DMRT1 prevents female reprogramming in the postnatal mammalian testis Matson, C. K. et al. Nature 476, 101–104 (2011)

In the mammalian fetus, sex is determined by cells in the gonad differentiating into testicular Sertoli cells or ovarian granulose cells. It was originally thought that the decision made in the fetus was final, but this paper shows that, in mice, the transcription factor DMRT1 is needed to maintain the male state, even in adults. It was also recently shown that loss of a different transcription factor causes female gonad cells to reprogram into Sertoli cells; such lability in sex determination could explain sexual differentiation disorders.

Translational genetics

Single-step capture and sequencing of natural DNA for detection of BRCA1 mutations Thompson, J. F. et al. Genome Res. 15 Jul 2011 (doi:10.1101/gr.122192.111)

This paper presents a method that could be used for low-cost genetic tests. In this approach, which the authors demonstrate for the BRCA1 gene, genomic DNA is sheared and loaded into a flow cell, and gene-specific primers are used to perform single-molecule sequencing with the Helicos Genetic Analysis System. Because this method removes the need to amplify the DNA sample or to capture the region of interest, it could lower the cost and increase the speed of assays in which specific regions need to be sequenced.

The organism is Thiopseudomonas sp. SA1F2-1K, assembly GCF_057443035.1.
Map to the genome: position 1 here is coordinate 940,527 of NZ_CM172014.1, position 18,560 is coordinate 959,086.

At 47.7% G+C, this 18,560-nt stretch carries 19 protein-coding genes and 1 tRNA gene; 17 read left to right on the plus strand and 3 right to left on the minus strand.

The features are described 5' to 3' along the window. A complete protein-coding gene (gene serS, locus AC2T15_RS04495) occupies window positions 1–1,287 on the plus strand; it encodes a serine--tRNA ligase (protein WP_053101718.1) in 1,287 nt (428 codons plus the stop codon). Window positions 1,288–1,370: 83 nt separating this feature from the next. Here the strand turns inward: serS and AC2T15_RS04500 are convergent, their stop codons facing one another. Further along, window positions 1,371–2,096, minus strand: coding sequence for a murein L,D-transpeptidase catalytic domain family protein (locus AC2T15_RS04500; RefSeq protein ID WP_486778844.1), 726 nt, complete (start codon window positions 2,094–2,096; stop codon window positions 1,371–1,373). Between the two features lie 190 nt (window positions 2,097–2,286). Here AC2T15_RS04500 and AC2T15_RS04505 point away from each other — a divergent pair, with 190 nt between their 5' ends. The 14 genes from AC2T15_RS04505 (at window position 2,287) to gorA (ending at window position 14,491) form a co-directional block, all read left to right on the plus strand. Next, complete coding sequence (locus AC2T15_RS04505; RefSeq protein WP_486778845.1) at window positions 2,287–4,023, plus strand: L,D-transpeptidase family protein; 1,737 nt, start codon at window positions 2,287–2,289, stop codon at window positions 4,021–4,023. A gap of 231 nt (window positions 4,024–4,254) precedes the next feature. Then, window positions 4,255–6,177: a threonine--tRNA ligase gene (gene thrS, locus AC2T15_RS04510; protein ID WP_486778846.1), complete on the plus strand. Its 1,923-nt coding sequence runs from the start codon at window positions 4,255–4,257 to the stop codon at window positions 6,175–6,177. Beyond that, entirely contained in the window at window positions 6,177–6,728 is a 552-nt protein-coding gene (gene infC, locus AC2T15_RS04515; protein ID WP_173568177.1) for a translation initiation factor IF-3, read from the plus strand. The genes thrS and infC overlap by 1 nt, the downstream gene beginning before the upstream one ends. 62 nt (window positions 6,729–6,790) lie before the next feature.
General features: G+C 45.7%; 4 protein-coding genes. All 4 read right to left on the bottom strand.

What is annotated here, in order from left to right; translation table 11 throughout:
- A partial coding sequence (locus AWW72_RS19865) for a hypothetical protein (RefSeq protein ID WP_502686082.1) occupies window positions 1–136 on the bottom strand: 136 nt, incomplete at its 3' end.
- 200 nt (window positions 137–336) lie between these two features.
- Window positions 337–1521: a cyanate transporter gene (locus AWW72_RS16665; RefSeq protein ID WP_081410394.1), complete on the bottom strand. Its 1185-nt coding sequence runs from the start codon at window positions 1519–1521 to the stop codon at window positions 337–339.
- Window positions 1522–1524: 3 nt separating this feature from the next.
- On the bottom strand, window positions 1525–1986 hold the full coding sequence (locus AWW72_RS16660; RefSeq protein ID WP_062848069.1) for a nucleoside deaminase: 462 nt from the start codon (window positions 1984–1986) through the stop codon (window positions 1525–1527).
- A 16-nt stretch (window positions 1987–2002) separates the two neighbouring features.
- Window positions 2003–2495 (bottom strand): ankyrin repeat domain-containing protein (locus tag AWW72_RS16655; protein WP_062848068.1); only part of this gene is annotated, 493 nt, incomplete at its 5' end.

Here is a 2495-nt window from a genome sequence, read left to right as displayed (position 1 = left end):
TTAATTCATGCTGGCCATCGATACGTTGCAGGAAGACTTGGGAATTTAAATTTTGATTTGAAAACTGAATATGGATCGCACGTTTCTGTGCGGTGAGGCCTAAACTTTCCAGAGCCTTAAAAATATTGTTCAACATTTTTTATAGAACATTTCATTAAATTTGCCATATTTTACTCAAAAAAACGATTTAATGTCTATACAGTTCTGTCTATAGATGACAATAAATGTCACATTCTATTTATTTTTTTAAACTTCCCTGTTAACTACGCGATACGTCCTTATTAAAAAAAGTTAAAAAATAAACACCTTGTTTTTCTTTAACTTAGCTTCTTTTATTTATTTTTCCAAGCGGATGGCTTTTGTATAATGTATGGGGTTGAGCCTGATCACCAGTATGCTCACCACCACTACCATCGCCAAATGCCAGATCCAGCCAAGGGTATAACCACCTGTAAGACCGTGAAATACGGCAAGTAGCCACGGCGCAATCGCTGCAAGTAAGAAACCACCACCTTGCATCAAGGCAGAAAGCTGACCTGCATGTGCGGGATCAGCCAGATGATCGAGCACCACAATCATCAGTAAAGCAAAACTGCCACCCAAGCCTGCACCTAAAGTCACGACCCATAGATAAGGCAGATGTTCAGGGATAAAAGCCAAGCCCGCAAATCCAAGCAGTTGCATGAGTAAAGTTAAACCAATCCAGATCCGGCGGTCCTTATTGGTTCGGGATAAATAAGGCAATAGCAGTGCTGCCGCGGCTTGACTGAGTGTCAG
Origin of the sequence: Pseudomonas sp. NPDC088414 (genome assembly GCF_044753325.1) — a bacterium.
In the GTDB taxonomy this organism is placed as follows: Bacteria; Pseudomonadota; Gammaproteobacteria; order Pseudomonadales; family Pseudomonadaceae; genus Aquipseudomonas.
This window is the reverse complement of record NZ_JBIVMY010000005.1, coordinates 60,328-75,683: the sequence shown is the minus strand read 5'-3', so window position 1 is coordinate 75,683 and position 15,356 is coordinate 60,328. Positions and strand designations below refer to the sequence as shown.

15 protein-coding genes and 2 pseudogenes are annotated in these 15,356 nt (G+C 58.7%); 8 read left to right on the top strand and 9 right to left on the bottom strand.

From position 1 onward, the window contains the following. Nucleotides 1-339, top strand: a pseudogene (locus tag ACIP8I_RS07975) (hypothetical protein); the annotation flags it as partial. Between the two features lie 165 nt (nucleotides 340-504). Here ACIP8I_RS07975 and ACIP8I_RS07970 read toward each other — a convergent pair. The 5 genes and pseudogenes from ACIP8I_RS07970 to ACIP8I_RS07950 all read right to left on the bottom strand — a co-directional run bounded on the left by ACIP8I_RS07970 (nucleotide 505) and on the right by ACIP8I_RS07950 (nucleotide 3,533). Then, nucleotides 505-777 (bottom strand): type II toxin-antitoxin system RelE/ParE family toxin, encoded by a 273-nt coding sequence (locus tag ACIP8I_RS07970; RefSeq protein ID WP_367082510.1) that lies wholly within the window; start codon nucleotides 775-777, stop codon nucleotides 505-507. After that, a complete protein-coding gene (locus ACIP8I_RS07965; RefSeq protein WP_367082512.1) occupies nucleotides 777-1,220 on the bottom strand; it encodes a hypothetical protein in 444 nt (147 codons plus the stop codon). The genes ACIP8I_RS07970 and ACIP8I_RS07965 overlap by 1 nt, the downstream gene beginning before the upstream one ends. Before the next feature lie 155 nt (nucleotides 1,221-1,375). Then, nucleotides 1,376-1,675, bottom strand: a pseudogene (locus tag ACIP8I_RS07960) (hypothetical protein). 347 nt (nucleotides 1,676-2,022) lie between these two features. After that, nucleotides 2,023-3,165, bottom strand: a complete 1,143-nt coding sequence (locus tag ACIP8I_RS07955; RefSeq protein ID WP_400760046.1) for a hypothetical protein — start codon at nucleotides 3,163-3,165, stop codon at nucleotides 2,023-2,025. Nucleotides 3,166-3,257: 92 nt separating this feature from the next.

Polycomb eviction as a new distant enhancer function Vernimmen, D. et al. Genes Dev. 25, 1583–1588 (2011)

Enhancers are generally thought to regulate gene expression over long distances by promoting the recruitment of the RNA polymerase machinery. This study suggests that another long-range function of enhancers is to remove the repressive Polycomb complex from genes to allow their expression. Using mouse erythroid cells, the authors show that a tissue-specific enhancer is required to clear the Polycomb complex from a CpG island upstream of a developmentally regulated α-globin gene, and it is also needed to recruit an expression-activating histone demethylase to this island.

Comparative genomics

Trans genomic capture and sequencing of primate exomes reveals new targets of positive selection George, R. D. et al. Genome Res. 27 Jul 2011 (doi:10.1101/gr.121327.111)

Primate comparative genomics is currently limited by a lack of reference genomes for most primate species. These authors show that targeted DNA capture methods that have been developed for human exomics can be used to sequence the protein-coding regions of other primate genomes; they demonstrate this for three Old World and one New World species of monkey. The high-quality exome sequences allowed the identification of positively selected genes and those that have undergone lineage-specific loss.